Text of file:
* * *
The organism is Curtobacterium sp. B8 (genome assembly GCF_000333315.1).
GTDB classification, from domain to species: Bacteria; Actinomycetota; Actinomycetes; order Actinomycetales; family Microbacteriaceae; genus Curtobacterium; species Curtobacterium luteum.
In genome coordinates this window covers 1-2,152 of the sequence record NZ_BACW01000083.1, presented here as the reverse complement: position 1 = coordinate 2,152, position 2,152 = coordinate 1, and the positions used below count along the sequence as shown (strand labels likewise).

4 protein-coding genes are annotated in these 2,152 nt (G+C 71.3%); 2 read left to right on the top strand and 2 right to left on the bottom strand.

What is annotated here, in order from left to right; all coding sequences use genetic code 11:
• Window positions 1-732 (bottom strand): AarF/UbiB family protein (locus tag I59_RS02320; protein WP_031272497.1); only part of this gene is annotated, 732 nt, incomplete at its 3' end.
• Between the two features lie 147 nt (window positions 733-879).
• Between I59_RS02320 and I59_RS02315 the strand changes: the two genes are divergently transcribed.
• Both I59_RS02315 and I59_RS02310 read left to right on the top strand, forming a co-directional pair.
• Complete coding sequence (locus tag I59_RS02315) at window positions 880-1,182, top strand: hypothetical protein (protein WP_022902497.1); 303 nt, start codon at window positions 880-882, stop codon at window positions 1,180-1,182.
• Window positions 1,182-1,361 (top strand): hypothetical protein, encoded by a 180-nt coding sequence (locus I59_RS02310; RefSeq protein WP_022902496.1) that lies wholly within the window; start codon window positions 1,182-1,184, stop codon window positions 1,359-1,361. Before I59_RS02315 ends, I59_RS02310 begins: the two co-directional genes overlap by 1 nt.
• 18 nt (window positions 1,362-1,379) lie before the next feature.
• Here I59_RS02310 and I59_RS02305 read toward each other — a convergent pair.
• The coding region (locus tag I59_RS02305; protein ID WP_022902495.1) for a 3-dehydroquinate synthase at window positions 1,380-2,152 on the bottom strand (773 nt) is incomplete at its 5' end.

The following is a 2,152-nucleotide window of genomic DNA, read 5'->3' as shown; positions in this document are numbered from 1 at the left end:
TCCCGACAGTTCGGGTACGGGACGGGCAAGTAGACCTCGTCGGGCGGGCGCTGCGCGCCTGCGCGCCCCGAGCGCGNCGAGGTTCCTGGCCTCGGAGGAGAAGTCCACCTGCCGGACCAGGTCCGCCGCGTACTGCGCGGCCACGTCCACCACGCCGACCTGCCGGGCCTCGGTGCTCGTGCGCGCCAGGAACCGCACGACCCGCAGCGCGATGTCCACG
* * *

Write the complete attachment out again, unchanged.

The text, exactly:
The organism is Curtobacterium sp. B8 (genome assembly GCF_000333315.1).
GTDB classification, from domain to species: Bacteria; Actinomycetota; Actinomycetes; order Actinomycetales; family Microbacteriaceae; genus Curtobacterium; species Curtobacterium luteum.
In genome coordinates this window covers 1-2,152 of the sequence record NZ_BACW01000083.1, presented here as the reverse complement: position 1 = coordinate 2,152, position 2,152 = coordinate 1, and the positions used below count along the sequence as shown (strand labels likewise).

4 protein-coding genes are annotated in these 2,152 nt (G+C 71.3%); 2 read left to right on the top strand and 2 right to left on the bottom strand.

What is annotated here, in order from left to right; all coding sequences use genetic code 11:
• Window positions 1-732 (bottom strand): AarF/UbiB family protein (locus tag I59_RS02320; protein WP_031272497.1); only part of this gene is annotated, 732 nt, incomplete at its 3' end.
• Between the two features lie 147 nt (window positions 733-879).
• Between I59_RS02320 and I59_RS02315 the strand changes: the two genes are divergently transcribed.
• Both I59_RS02315 and I59_RS02310 read left to right on the top strand, forming a co-directional pair.
• Complete coding sequence (locus tag I59_RS02315) at window positions 880-1,182, top strand: hypothetical protein (protein WP_022902497.1); 303 nt, start codon at window positions 880-882, stop codon at window positions 1,180-1,182.
• Window positions 1,182-1,361 (top strand): hypothetical protein, encoded by a 180-nt coding sequence (locus I59_RS02310; RefSeq protein WP_022902496.1) that lies wholly within the window; start codon window positions 1,182-1,184, stop codon window positions 1,359-1,361. Before I59_RS02315 ends, I59_RS02310 begins: the two co-directional genes overlap by 1 nt.
• 18 nt (window positions 1,362-1,379) lie before the next feature.
• Here I59_RS02310 and I59_RS02305 read toward each other — a convergent pair.
• The coding region (locus tag I59_RS02305; protein ID WP_022902495.1) for a 3-dehydroquinate synthase at window positions 1,380-2,152 on the bottom strand (773 nt) is incomplete at its 5' end.

The following is a 2,152-nucleotide window of genomic DNA, read 5'->3' as shown; positions in this document are numbered from 1 at the left end:
TCCCGACAGTTCGGGTACGGGACGGGCAAGTAGACCTCGTCGGGCGGGCGCTGCGCGCCTGCGCGCCCCGAGCGCGNCGAGGTTCCTGGCCTCGGAGGAGAAGTCCACCTGCCGGACCAGGTCCGCCGCGTACTGCGCGGCCACGTCCACCACGCCGACCTGCCGGGCCTCGGTGCTCGTGCGCGCCAGGAACCGCACGACCCGCAGCGCGATGTCCACG